Part 2 of 2:
This is a continuation of the post: (link >>) Do you really know what your Credit Score means?
Nothing’s worse than applying for a loan to buy a car, start your own business or purchase your dream home, and promptly getting declined. The most common reason for this is having a poor credit score. It’s therefore important to understand what drives your score, and more importantly, how to improve it.
Your credit score is calculated based on positive and negative information on your credit report. This information is compared to millions of other individuals before determining your score. If you have a low score, it’s not the end of the line. By improving your credit behaviour; your score will improve as well. Let’s look at how you can do this.
Your first point of call is your credit report. It’s grouped into five different categories and if you make improvements in all five, you will improve your score.
1 Payment History
– Make sure you pay all your accounts on time.
– If you are having trouble making the payments, make sure that you contact your creditors to arrange a more affordable payment plan. Doing this won’t increase your score, but it is certainly better than missing a payment.
2 Amounts owed / Account Utilisation
–The less you owe the better.
– Keep how much you owe less than 30% -35 % of your credit limit. So if for example you have a credit limit of R1000 on your store account, try to keep what you owe below R350.
– Do not pay your debt with debt. Moving your owed amounts around is a negative indicator and will likely decrease your score.
– If you owe the same amount but have fewer credit accounts to your name, the better your score will be.
3 Age of Accounts
– The longer you have had credit for, the better for your score. If you have never taken out any credit before, this will be your initial stumbling block since you have little evidence to show that you can manage credit well. So wait… and build up a good credit history.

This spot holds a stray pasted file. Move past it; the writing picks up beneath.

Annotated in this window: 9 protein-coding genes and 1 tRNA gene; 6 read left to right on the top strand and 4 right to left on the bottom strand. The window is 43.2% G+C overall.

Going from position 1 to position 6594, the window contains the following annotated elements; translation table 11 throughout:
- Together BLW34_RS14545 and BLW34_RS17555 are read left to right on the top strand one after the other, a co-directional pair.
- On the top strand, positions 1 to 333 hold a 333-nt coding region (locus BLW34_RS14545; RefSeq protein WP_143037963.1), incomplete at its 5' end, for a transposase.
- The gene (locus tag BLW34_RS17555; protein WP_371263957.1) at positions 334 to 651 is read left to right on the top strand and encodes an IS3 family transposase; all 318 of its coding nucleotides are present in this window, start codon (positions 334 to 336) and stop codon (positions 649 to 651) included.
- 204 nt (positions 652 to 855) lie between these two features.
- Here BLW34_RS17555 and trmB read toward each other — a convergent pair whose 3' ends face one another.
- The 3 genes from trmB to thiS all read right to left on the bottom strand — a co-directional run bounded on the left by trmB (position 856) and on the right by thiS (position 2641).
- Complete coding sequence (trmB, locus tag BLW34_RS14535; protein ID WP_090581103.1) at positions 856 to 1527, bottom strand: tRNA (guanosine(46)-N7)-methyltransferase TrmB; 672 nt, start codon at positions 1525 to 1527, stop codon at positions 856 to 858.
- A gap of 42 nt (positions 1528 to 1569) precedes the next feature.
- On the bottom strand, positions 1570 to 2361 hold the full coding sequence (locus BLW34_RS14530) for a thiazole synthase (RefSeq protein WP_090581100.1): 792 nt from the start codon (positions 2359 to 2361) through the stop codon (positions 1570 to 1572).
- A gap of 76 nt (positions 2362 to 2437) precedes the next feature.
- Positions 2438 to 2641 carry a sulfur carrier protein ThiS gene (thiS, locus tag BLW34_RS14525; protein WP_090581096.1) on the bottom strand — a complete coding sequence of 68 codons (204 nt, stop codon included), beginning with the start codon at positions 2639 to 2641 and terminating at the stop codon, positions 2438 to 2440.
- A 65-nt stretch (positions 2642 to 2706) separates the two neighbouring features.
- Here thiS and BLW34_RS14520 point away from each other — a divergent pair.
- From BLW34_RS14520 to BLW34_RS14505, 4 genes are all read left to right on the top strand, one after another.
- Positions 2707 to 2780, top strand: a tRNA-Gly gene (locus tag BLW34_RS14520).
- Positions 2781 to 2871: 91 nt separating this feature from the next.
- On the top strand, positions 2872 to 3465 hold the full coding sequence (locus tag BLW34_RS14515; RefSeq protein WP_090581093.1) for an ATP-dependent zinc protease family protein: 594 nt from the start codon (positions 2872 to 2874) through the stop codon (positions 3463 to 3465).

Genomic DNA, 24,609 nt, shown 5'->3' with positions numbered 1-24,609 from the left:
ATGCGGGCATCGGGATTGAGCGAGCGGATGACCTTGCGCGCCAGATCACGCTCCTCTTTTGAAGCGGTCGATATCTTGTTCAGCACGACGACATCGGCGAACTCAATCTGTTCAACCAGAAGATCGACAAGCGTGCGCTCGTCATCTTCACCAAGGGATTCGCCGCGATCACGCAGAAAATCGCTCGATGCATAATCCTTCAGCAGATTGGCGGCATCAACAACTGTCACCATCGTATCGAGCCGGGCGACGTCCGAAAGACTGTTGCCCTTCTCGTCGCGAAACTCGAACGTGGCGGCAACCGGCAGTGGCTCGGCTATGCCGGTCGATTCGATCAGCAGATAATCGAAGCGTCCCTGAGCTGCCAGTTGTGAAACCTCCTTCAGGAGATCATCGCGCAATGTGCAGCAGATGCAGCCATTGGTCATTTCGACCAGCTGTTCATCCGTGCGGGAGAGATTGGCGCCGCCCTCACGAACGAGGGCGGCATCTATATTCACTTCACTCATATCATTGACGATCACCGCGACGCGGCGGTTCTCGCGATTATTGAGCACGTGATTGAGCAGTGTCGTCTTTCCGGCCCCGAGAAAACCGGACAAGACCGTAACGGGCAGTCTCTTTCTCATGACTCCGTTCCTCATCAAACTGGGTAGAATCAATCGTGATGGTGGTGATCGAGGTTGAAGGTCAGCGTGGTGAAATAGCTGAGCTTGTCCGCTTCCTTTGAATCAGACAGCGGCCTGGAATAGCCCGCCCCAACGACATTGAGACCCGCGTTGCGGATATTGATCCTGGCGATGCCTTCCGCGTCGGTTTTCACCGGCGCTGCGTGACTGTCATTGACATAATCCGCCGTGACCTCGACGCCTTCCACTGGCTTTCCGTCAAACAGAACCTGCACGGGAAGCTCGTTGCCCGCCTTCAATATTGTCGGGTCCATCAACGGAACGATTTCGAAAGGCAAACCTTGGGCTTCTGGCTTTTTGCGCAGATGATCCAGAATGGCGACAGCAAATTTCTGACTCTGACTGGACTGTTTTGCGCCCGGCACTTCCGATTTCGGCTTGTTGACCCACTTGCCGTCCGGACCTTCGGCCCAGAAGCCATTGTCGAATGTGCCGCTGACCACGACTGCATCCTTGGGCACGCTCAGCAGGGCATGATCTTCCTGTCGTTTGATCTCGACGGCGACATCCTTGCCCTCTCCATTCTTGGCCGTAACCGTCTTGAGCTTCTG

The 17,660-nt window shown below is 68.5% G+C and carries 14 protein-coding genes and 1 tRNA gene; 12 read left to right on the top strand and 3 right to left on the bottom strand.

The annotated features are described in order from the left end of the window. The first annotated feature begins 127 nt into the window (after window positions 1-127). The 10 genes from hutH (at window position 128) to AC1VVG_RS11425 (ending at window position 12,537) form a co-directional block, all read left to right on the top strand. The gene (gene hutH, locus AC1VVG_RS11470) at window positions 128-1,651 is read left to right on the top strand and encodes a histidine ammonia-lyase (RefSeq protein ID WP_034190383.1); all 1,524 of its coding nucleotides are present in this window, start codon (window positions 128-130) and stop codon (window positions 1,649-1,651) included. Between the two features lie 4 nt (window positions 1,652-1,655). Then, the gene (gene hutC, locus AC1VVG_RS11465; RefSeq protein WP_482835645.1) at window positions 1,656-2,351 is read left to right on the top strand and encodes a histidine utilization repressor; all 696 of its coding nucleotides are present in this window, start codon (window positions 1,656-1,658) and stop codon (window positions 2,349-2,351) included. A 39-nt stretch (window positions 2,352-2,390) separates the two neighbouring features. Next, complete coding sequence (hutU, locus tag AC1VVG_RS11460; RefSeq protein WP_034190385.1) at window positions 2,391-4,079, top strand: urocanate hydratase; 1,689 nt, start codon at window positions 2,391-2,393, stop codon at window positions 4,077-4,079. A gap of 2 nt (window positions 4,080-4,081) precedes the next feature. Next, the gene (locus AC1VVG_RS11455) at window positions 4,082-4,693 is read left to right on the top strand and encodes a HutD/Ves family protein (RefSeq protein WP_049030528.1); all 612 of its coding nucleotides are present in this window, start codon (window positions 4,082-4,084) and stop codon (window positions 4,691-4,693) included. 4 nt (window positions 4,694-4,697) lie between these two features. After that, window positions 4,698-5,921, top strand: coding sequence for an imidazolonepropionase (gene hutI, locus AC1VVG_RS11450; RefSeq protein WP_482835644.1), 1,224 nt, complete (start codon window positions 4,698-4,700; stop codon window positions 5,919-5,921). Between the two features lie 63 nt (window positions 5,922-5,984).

– Do not open lots of new accounts in a short space of time. This lowers the average age of your credit accounts, especially if you have not had credit for a significant period.
– Do not close your account in an attempt to hide it. It will show up on your credit report and may have a negative impact on your score.
4 Judgments and Defaults
Rather than improving your score, these tips will make sure your score is not lowered.
– Resolve matters of non-payment before you have to go to a court of law.
– Do not ignore any court summons.
– Make sure you do not miss any payments (i.e. default)
– Get a credit card and use it responsibly. Responsible usage of a credit card improves your score more than not having a card.
– Do not make many applications for credit in a short space of time. If shopping around for the cheapest loan, do it within a condensed period of time.
– Similarly do not apply for different kinds of credit in a short space of time. It can be an indication that you are under financial stress.
It is good practice to check your score regularly. You can approach any credit Bureau for a free credit score every 12 months. This will keep you up to date on new developments on your report. It will also alert you if any fraudulent activity has been done using your name.